Orientation and Training
Food and Drug Administration
While sensory examinations are the primary method used by the agency to determine the decomposed state of seafood, chemical indices provide a significant support mechanism to sensory findings in some products.
Histamine development in fish with high free histidine levels and indole in canned/fresh/frozen shrimp and canned crab products are two important decomposition indicators supported by the agency. These indices may be used to support original and/or confirmation sensory findings in these products. Furthermore, since histamine can develop in the absence of detectable odors of decomposition and since the shrimp industry has employed treatments that mask odors of decomposition, chemical indices meeting the established criteria may be used to support regulatory action in the absence of sensory evidence in some cases. However, since decomposition pathways may develop which do not yield these metabolites, chemical analyses should not substitute or eliminate the need for sensory examination. Product guidance should be referred to for more information on the criteria used to support actions based on chemical indicators of decomposition. The original and check analyses should be used when supporting regulatory action based on chemical indices.
In addition to histamine and indole, there are a number of other indices that may have utility in determining the decomposed state of seafood. Two of the more promising ones are the diamines, putrescine and cadaverine. There may be other decomposition metabolites that may also be supportive if problems arise using the established methods. However, the laboratories should consult with the Office of Regulatory Science (ORS) and the Center for Food Safety and Nutrition (CFSAN) before employing any of these methods in the course of their regulatory activities.
The formation of chemical indicators of decomposition is associated with seafood that was not properly refrigerated after being caught or from mishandling during subsequent storage or processing. In restaurant situations, storage of "good" product at improper temperatures can result in histamine (scombrotoxin) formation. Other chemical markers of decomposition have been found in spoiled fish, but their relationship to scombroid poisoning has not been determined. Histamine can form in both high and low temperature storage conditions, and even before the associated odors of decomposition are apparent. Histamine-forming bacteria seem to be more sensitive to freezing than spoilage-producing bacteria. According to the FDA’s Compliance Policy Guide 7108.24, significant decomposition and histamine formation can be avoided by following good handling practices. This includes icing or rapid immersion of the fresh catch in chilled water (at –1° C) followed by continuous frozen storage. Leaving fresh catch lying about on deck of a fishing vessel for an extended period of time or interruption of frozen storage are common occurrences in the histories of histamine-contaminated products. The canning of fish provides additional opportunity for problems associated with poor handling. Frozen fish are received at the cannery and thawed prior to processing, at which point temperature abuse has another chance to occur. Additionally, temperature abuse (letting the product get too warm or inadvertently allowing it to thaw) can occur during transportation or retail display if cooling equipment is not held at the correct temperature.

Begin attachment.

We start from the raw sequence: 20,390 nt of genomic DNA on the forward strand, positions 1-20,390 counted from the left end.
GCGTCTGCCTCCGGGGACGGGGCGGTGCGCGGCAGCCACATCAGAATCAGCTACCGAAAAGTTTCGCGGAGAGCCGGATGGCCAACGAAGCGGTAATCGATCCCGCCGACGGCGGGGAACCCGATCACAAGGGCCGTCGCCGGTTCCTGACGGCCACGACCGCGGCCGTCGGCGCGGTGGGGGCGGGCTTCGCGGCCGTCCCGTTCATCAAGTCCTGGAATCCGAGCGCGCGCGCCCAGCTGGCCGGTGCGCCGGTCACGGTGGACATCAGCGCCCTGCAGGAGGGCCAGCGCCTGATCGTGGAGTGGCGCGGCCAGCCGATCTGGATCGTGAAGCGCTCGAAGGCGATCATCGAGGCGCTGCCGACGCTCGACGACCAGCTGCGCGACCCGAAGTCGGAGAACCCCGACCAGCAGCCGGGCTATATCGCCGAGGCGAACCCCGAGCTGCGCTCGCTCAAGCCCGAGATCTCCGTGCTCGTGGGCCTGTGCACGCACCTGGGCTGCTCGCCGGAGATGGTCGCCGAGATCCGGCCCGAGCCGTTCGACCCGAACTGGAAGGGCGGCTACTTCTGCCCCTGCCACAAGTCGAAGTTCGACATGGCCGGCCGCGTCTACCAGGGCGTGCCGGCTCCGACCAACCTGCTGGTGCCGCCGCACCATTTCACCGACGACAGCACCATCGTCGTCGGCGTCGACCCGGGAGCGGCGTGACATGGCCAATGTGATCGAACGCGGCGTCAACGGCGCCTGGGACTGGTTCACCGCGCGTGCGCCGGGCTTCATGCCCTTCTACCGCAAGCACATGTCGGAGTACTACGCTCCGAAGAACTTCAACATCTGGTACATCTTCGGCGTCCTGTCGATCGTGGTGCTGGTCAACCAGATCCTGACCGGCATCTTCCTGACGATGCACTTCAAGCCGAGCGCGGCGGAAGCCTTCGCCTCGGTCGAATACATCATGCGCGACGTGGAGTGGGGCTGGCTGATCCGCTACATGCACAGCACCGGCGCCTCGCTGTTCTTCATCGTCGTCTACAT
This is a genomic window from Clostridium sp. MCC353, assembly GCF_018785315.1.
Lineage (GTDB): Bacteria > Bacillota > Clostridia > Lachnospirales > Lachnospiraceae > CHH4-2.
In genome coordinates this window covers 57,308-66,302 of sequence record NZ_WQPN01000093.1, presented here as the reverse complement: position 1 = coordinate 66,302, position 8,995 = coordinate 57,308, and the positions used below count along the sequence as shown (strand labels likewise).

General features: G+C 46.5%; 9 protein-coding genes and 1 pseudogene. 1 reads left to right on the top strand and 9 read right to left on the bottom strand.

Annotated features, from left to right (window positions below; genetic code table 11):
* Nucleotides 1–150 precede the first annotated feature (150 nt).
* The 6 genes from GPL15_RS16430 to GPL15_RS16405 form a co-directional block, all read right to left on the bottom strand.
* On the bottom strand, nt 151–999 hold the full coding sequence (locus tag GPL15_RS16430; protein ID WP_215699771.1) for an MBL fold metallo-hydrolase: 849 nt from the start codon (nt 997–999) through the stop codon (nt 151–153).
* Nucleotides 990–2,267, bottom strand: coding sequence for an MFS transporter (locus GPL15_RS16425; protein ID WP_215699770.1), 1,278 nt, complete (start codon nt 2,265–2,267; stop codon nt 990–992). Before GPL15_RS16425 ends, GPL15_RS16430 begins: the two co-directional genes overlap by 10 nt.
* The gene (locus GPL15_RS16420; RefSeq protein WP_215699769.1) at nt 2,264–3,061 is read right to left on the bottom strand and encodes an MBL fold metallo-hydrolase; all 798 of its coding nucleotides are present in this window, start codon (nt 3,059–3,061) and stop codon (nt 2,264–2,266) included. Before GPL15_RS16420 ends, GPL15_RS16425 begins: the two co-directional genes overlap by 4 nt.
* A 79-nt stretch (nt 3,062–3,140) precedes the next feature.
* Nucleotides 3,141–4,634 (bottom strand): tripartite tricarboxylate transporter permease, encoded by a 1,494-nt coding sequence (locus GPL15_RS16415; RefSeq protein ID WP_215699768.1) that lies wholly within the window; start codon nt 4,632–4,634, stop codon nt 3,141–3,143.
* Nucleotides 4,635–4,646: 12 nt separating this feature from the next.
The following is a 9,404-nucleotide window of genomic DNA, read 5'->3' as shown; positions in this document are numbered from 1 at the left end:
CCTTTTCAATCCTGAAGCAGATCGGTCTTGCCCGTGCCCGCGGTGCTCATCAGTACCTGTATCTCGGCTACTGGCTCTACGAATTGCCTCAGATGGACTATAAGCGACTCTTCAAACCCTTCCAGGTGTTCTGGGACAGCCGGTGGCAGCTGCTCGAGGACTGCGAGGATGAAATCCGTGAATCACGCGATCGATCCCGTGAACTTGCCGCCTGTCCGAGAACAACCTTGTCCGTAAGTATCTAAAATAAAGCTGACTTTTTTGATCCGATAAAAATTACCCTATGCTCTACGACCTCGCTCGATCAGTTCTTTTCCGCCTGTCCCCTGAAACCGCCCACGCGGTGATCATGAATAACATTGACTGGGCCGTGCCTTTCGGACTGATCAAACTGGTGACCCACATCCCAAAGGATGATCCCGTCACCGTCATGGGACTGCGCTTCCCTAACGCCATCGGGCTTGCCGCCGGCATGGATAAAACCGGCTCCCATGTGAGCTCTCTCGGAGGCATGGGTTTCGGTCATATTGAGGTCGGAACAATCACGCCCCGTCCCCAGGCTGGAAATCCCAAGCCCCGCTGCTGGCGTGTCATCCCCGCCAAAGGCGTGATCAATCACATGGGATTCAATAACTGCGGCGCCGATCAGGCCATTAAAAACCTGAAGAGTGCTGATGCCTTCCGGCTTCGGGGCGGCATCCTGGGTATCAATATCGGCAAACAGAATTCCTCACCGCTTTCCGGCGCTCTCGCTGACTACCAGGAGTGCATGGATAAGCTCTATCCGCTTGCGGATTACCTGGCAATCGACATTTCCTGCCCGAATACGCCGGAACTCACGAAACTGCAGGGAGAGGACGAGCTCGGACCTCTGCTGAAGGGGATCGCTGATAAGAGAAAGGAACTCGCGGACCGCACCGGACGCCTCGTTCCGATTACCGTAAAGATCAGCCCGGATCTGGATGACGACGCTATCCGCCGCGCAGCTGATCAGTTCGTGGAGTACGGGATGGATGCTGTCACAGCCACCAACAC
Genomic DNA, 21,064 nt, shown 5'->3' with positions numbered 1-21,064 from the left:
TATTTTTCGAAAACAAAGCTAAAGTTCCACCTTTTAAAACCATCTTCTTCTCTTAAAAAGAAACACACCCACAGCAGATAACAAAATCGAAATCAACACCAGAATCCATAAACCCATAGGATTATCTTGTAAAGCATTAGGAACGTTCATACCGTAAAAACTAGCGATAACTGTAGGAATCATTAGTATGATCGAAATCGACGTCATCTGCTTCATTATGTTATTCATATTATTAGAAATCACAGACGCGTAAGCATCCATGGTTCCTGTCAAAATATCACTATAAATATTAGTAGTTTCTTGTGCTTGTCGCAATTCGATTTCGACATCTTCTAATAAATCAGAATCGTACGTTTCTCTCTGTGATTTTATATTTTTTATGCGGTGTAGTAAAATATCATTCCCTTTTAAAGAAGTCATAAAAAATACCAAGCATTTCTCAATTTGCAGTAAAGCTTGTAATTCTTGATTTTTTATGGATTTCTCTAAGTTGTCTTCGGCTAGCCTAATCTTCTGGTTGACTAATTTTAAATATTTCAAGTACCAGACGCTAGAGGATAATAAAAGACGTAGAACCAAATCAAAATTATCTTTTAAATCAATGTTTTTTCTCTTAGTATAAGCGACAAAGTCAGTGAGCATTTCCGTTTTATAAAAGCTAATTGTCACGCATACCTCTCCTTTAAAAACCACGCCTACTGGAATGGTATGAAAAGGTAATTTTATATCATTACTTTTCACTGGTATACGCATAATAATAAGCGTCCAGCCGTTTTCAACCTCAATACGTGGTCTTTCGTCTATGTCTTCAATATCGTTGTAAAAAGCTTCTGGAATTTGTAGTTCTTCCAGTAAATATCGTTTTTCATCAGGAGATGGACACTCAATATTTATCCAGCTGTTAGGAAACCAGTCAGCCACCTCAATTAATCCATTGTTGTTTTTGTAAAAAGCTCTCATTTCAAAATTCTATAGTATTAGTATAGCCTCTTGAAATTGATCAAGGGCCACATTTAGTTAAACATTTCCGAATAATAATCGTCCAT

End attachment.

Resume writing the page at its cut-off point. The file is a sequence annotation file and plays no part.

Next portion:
The seafood industry has implemented programs to establish Hazards Analysis and Critical Control Points (HACCP) plans to help producers prevent cases of contamination and foodborne illness. HACCP plans delineate the most likely locations and scenarios for something to go "wrong" in a process that would result in the food product becoming unfit for consumption. The HACCP theory can simply be summarized as: if it is known where the problems are most likely to occur, then a prevention and monitoring plan can be put in place to effectively control them. It is a pro-active approach that places the burden on industry, not a reactive approach to be countered by the government and tax dollars.
Histamine poisoning is otherwise known as scombroid poisoning. The name "scombroid poisoning" was coined because histamine ("scombrotoxin") is produced in fish species of the families Scombridae and Scomberesocidae, as well as some non-scombroid fish like Coryphaena and Pomatomus. Histamine-producing species include tuna, mahi mahi, escolar, bonito, yellowtail, bluefish, sardine, pilchard, abalone, and mackerel, to name a few. Fresh product typically has barely detectable levels of histamine. Histamine can be present in fresh, canned and cooked product – the toxin survives processing. The formation of histamine is typically associated with decomposed product. However, decomposed product (determined organoleptically) does not always produce histamine, and the presence of histamine does not always occur in decomposed product – thus sensory analysis cannot ensure the presence or absence of histamine. Histamine can reliably be quantitated by chemical analysis down to 5 ppm (an acceptable level often found in fresh fish) (CPG 7108.24).
The aforementioned species of fish are high in levels of free L-histidine, from which histamine is formed in the muscle after death. The amino acid L-histidine is decarboxylated by histidine decarboxylase, an enzyme produced by certain bacteria common in fish. Since the associated bacteria are found in the fish gut, fillet from the anterior section is more likely to be contaminated as the intestine decomposes. Formation of histamine is dependent upon the growth of these bacteria, which is a function of time and temperature. Excess L-histidine may also be produced by proteolysis during spoilage, which can further contribute to the formation of histamine. Interestingly, histamine can also be found in cheeses (such as Swiss cheese) that rely on the action of bacteria to form the product. The distribution of histamine within an individual fish fillet is not necessarily consistent. One portion of the fish may cause poisoning, while another causes no reaction. It follows then that cans of processed product can have inconsistent histamine levels even within the same case lot (FDA, 1998).